The idea of investing with a set of values in mind is not new. “Socially responsible” mutual funds have existed since the 1960s, using sustainable values like protecting the environment or treating workers fairly. Even earlier, faith-based investors sought to avoid “sin stocks” – that is, industries they find objectionable, such as alcohol and tobacco, pornography, and gambling.
These initial sustainable investments all had important limitations. It was easy to avoid companies if you didn’t like their product or industry, but it was hard to peer into companies and evaluate how sustainable their business operations were. The data just wasn’t available.
And yet, socially responsible funds persisted. Even though the “profit at any cost” type of investment analyst often scoffed at the idea, investors themselves often asked – even demanded – a chance to invest their values. So sustainable funds continued to occupy a small corner of the investment landscape for decades.
And then, the Internet came along. The Web raised awareness about big concerns like climate change, and it gave people a space to report on, share, and react to business practices that violated the values of average people. Now equipped with information they had previously lacked, investors discovered it was possible to have influence over company actions. The investment industry responded by developing sustainable strategies, using a new type of data labelled ESG.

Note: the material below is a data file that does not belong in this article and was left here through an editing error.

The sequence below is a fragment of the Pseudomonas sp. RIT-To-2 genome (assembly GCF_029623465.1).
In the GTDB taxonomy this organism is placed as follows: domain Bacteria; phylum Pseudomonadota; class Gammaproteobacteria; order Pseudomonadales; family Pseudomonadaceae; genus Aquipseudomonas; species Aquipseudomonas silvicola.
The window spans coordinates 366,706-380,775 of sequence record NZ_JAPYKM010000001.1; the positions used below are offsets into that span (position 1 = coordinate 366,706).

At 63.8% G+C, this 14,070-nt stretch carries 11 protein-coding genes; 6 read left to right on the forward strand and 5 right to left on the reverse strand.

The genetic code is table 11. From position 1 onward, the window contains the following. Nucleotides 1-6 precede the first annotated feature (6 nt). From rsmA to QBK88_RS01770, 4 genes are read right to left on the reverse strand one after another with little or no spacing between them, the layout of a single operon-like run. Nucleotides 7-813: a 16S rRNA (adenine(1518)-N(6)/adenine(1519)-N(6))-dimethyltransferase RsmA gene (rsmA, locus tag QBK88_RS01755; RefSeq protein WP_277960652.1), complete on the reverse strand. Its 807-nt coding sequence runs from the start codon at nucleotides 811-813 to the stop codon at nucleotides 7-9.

ESG investing is beneficial in that it allows investors to align their investments with their values. It relies on newly emerging data about a company’s environmental impact, its commitment to the wellbeing of its employees and community, and the ability of its management to focus more on long-term viability than on short-term profiteering. As such, ESG investing prioritizes long-term thinking and risk management, and presents opportunities to invest in innovation.
The cons of ESG vary a lot depending on what you are looking for. But most of the issues with ESG investments can be summarized by the fact that ESG data – which analysts rely on to make their judgments – is a relatively recent phenomenon. Because it’s still fairly new, regulators and the investment industry haven’t reached a consensus on what ESG data should measure and how it should be used. That opens the door for challenges such as subjectivity, lack of standardization, data gaps, and even greenwashing. That can make evaluating ESG investment options frustrating and time-consuming.